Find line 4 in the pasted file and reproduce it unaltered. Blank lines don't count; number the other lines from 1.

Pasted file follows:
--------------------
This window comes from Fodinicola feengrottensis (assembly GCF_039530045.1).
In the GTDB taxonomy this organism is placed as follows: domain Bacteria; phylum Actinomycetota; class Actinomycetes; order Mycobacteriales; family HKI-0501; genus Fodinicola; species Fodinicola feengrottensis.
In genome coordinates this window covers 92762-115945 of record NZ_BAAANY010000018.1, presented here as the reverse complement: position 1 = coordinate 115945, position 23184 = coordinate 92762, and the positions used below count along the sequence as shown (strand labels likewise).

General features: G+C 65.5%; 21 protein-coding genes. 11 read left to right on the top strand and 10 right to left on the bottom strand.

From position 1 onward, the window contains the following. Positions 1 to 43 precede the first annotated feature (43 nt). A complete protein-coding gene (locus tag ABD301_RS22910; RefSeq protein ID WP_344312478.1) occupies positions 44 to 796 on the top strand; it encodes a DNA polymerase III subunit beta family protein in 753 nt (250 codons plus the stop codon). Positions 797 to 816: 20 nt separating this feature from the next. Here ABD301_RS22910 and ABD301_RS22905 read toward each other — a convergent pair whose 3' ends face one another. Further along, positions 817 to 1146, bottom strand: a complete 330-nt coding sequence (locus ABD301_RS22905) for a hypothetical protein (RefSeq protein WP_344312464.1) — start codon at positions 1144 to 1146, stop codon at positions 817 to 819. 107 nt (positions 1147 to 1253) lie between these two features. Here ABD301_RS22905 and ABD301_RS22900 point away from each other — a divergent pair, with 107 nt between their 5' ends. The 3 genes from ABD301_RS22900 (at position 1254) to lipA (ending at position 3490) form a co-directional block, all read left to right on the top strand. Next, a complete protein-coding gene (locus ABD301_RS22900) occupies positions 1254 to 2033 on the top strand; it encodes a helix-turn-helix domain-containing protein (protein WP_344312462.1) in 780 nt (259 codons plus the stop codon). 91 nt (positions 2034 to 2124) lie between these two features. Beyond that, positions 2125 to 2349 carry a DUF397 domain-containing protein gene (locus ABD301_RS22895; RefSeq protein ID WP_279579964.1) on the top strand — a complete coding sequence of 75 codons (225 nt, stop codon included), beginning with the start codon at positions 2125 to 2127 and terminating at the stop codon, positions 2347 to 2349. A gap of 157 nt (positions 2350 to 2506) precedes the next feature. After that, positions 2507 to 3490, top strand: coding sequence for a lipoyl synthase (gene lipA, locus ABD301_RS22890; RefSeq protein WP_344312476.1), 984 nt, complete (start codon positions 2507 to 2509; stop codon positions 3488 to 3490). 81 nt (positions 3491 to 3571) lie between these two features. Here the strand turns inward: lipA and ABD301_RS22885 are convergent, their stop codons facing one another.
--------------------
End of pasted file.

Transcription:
General features: G+C 65.5%; 21 protein-coding genes. 11 read left to right on the top strand and 10 right to left on the bottom strand.